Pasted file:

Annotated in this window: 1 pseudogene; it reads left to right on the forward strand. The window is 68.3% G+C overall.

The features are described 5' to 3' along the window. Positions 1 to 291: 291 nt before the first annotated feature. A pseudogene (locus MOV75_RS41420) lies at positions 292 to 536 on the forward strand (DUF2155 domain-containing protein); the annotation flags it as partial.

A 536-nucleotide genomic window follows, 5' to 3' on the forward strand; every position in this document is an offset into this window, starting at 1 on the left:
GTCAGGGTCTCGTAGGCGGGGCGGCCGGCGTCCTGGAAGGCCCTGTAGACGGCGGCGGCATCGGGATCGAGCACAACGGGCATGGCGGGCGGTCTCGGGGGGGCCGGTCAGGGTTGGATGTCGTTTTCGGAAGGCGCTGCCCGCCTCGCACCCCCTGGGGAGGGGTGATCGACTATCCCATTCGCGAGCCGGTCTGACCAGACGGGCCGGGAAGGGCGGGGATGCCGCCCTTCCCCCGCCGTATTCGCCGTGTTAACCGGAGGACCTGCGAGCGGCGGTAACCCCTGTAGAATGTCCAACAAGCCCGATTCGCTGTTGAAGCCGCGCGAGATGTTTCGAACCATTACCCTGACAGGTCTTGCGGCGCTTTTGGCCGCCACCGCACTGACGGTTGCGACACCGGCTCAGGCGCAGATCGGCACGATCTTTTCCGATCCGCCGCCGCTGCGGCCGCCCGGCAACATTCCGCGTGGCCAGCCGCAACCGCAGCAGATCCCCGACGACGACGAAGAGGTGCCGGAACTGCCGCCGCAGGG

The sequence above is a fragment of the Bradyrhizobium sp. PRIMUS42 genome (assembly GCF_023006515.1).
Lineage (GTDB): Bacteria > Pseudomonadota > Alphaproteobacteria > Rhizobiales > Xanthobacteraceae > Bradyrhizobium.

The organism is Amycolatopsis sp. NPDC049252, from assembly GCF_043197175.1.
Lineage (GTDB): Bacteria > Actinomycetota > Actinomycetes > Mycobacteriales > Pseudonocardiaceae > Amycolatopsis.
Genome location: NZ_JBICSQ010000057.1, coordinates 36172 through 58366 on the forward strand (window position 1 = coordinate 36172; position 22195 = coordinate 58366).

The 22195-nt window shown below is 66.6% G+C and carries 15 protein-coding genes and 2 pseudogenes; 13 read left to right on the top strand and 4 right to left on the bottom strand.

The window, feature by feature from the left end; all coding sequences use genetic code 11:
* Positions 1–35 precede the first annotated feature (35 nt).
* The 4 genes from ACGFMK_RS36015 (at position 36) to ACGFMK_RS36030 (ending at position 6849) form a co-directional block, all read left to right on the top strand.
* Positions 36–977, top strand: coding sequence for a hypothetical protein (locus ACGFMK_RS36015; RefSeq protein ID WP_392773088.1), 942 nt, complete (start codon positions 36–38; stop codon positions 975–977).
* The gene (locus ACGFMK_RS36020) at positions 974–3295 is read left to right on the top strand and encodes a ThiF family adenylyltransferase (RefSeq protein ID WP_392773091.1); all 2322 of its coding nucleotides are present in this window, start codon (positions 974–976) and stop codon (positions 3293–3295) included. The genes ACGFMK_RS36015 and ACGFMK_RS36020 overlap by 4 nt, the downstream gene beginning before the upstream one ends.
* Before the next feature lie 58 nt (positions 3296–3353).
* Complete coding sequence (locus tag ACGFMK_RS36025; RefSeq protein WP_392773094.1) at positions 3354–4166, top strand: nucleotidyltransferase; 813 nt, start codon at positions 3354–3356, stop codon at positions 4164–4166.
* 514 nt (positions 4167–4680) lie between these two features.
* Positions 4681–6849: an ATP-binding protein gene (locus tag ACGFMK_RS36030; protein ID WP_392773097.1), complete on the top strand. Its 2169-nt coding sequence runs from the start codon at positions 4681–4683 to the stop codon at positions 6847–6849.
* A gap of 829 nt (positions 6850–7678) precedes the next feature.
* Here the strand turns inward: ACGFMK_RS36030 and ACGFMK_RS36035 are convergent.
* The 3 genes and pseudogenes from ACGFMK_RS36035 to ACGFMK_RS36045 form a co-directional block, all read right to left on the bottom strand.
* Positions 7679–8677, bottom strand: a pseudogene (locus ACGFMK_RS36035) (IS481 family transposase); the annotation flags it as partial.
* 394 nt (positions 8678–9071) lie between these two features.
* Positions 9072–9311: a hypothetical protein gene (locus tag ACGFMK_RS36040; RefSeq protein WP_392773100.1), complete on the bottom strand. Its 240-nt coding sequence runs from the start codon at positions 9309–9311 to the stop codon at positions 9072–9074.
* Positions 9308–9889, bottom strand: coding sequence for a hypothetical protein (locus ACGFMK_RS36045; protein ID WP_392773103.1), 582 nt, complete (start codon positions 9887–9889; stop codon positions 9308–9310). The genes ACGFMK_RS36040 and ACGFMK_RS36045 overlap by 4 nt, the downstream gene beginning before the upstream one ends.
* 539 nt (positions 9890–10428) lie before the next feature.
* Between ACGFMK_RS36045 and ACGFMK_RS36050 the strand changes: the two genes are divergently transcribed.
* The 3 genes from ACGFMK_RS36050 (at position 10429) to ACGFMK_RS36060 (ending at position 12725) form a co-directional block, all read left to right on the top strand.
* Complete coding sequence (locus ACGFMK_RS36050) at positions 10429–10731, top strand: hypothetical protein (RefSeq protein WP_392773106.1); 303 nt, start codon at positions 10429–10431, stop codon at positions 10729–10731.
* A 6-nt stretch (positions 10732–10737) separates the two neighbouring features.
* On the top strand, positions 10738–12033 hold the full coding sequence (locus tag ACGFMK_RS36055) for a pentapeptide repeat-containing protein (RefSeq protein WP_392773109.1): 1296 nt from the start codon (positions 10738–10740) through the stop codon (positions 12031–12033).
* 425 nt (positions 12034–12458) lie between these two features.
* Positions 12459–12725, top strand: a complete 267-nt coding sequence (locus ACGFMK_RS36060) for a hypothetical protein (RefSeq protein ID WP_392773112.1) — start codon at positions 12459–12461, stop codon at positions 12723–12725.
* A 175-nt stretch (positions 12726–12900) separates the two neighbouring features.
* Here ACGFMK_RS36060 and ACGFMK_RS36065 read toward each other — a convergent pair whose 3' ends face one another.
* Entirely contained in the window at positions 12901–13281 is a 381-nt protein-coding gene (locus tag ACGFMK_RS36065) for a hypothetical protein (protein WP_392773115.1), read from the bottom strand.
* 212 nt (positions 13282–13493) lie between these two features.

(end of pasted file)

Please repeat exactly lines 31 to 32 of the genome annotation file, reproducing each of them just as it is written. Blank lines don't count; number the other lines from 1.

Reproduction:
* A 6-nt stretch (positions 10732–10737) separates the two neighbouring features.
* On the top strand, positions 10738–12033 hold the full coding sequence (locus tag ACGFMK_RS36055) for a pentapeptide repeat-containing protein (RefSeq protein WP_392773109.1): 1296 nt from the start codon (positions 10738–10740) through the stop codon (positions 12031–12033).